When news broke that the Union for Reform Judaism made the most difficult, scientifically-based, values-based decision not to hold in-person camp this summer, my heart broke.
Yes, I was proud that like leaders should, URJ and camp leadership consulted widely with medical, government, and Jewish leaders, weighed the changing data and options, waited until a decision needed to be made, and then planned a compassionate roll-out to honor the soon-to-be broken hearts of the campers, staff, and their parents. This incredibly difficult decision was an act of love.
Yes, I was proud that the ReformJudaism.org website offers age-differentiated advice to help parents talk to their children and that we can use as we provide pastoral care for them too.
But I love camp. It helped form me. Camp Newman is my home away from home, where I rejuvenate every summer.
Then, as our HUC-JIR pastoral counseling faculty taught me in rabbinic school, I looked around to figure out who else—camp professionals; URJ leadership; our rabbinic, cantorial, and educator colleagues; Jewish leaders, camp friends; and friends whose children were so looking forward to camp this summer—might be suffering, perhaps silently—and may be in need of pastoral care.
To my rabbinic colleagues and Jewish leaders everywhere, before sharing what I wrote, I ask: Would you join me to reach out and offer rachmanut (loving support) to our camp professionals, our URJ leadership, and of course to our camper and camp staff as they suffer through this heartbreak?
Here is what I wrote:
Dear Camp Professionals and URJ Professionals
by Rabbi Paul Kipnes
Repeat after me:
I am compassionate.
(I am compassionate.)
(I care about them so much.) So I am saving lives.
(So I am saving lives.) I am heartbroken.
(I am heartbroken.) I can share my sadness.
(I can share my sadness.) So I can hold their sadness too.
(So I can hold their sadness too.) I am a role model.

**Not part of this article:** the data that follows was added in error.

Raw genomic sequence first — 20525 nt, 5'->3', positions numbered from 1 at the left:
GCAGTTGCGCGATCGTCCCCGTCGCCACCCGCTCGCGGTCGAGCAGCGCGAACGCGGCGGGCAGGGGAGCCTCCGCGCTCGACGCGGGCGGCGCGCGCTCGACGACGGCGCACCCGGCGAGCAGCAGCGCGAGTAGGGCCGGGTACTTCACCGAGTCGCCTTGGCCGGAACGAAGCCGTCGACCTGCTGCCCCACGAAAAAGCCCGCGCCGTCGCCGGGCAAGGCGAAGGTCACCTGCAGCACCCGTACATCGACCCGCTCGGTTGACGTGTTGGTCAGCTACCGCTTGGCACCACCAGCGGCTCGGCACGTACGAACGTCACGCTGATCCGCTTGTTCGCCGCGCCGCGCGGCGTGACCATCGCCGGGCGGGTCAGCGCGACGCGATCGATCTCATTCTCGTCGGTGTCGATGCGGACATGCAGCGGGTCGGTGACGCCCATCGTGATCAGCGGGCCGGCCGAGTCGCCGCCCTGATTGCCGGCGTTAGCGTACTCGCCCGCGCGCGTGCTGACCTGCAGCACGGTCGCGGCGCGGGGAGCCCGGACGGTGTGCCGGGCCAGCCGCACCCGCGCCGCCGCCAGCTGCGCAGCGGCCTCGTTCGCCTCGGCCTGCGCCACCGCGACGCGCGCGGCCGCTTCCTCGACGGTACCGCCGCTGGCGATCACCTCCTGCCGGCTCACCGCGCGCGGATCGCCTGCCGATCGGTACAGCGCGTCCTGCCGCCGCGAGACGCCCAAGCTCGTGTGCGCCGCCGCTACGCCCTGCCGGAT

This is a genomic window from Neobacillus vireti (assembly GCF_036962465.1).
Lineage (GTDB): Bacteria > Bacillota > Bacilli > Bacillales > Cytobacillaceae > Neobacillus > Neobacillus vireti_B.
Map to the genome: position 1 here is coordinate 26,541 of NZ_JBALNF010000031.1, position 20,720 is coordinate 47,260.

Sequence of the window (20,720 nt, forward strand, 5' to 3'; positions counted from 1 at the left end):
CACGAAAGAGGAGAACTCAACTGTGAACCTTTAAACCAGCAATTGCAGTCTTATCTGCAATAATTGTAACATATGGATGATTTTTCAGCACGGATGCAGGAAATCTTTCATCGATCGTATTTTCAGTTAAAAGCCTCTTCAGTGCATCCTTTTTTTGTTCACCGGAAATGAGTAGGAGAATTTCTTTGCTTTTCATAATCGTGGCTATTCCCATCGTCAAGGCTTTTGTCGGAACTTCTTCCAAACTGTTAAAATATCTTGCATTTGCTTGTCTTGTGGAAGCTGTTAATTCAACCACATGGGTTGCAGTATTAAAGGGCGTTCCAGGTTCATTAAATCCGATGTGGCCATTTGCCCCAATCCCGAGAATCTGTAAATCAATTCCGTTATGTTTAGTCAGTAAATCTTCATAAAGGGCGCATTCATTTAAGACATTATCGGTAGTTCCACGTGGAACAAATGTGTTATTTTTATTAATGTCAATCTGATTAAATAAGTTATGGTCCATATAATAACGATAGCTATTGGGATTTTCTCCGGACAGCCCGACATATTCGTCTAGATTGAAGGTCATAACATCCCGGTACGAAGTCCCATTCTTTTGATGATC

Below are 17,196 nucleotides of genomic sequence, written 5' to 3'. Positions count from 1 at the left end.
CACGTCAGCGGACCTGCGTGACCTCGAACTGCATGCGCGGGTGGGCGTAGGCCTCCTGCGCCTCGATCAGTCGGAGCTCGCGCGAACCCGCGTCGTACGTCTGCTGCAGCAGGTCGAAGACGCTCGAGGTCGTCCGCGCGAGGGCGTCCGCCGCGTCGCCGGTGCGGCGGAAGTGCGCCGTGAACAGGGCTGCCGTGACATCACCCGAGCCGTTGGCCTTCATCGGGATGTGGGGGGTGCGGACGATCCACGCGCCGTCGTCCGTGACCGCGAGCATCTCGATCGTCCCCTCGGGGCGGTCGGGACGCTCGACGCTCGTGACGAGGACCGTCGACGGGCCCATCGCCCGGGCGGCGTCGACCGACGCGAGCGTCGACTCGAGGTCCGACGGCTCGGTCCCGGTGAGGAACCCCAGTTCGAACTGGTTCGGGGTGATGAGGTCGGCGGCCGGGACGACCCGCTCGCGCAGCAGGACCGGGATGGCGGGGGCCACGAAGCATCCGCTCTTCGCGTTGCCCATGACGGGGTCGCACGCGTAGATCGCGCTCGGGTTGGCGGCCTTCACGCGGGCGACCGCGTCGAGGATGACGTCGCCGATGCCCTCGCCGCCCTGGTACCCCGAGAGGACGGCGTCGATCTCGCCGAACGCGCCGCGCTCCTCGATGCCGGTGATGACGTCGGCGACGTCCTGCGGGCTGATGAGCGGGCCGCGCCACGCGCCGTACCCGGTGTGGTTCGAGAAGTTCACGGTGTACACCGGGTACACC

(I am a role model.)
And I influence others.
(And I influence others.)
So I am teaching us all responsibility.
(So I am teaching us all responsibility.)
I am being strategic.
(I am being strategic.)
I am planning for the future.
(I am planning for the future.)
So I’m stepping back so we all can move forward.
(So I’m stepping back so we all can move forward.)
Because I am compassionate.
(Yes, I am compassionate.)
And I am heartbroken.
(And I am heartbroken.)
But I am responsible.
(But I am responsible.)
So I am saving lives.
(So I am saving lives.)
Finally, to our Camp Professionals and URJ Leadership:
We too are heartbroken. But we are thankful for everything you considered and did to try to avoid this day.
Forgive us if we act out. We, too, are in pain.
But never forget that we appreciate that you were thinking about us and our safety when you and our camping world made one of the hardest decisions your career and all our lives.
Thank you for doing what you did every summer previously: making hard decisions to keep us all safe. You make us proud. And we love you.
Rabbi Paul J. Kipnes is the spiritual leader of Congregation Or Ami in Calabasas, California. Recently, he wrote about conducting a funeral in the time of COVID-19.